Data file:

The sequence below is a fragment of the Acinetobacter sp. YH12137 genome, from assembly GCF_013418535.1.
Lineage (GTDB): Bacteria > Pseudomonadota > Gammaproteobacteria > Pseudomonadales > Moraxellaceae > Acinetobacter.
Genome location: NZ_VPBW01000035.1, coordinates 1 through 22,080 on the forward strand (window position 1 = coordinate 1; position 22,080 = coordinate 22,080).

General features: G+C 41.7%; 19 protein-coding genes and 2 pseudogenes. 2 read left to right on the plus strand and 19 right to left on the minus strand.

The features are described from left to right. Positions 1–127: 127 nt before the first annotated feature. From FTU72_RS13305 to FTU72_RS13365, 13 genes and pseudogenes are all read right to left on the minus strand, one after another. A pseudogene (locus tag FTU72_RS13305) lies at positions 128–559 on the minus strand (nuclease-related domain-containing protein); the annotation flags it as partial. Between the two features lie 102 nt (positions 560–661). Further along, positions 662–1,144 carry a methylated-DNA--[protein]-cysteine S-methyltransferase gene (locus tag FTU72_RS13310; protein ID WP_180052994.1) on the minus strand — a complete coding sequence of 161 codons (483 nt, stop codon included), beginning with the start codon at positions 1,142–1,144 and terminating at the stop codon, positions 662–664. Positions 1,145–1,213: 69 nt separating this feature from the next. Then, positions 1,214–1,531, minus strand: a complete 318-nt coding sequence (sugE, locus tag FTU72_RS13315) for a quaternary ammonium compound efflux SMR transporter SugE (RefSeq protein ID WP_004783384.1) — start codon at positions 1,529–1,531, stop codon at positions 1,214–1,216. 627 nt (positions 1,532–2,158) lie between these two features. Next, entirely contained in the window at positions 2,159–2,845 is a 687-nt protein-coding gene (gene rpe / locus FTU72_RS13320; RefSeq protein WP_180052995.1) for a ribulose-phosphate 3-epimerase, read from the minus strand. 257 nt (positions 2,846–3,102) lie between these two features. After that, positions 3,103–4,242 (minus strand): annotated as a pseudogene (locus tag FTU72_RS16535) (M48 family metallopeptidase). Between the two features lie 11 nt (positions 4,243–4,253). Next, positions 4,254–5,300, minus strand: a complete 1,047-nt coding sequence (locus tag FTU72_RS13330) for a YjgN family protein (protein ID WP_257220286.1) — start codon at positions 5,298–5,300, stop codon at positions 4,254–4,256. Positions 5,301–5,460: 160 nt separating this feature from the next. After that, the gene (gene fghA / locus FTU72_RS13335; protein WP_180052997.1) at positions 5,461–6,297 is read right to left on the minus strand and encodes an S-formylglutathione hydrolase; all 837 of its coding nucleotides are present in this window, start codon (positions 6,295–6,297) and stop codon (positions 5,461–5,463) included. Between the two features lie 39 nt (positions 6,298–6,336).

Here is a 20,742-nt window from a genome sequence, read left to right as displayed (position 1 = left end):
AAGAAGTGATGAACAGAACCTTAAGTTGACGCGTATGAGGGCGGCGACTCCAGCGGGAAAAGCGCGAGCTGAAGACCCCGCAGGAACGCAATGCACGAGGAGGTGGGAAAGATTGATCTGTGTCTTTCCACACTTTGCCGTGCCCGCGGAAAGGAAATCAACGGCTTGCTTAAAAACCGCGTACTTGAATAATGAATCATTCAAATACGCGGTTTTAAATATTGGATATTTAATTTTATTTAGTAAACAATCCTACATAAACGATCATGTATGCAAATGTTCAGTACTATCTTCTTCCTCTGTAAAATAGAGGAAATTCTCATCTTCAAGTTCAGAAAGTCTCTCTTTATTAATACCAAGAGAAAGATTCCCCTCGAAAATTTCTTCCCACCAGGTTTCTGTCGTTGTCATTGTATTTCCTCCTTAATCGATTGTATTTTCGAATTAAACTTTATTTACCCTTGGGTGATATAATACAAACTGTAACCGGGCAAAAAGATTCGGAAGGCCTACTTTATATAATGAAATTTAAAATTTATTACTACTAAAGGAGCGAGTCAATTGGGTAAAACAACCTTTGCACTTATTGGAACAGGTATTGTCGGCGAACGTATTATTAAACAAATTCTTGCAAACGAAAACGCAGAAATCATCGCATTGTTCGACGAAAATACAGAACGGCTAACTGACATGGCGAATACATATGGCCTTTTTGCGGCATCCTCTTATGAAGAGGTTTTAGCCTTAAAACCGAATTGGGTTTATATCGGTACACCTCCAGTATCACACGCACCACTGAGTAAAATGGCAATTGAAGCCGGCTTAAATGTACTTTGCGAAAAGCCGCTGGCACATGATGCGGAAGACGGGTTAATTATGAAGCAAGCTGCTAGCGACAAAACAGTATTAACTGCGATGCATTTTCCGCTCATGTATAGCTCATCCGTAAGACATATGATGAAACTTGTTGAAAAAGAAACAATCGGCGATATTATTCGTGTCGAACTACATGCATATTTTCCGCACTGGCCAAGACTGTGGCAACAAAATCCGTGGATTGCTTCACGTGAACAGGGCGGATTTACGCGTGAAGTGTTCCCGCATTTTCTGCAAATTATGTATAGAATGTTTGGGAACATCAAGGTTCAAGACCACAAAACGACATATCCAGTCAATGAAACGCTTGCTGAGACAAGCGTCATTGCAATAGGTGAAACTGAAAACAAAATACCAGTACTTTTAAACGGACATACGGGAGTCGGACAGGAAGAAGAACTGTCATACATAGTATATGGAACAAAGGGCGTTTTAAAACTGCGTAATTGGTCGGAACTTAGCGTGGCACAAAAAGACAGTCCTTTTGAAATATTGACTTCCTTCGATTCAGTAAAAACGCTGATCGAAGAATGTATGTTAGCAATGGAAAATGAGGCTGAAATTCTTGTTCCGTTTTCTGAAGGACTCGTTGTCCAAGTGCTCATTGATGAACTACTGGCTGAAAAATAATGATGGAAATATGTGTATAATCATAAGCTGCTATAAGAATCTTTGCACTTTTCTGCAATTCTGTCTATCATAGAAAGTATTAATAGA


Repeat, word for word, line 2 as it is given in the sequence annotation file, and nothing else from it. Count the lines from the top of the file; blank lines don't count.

Lineage (GTDB): Bacteria > Pseudomonadota > Gammaproteobacteria > Pseudomonadales > Moraxellaceae > Acinetobacter.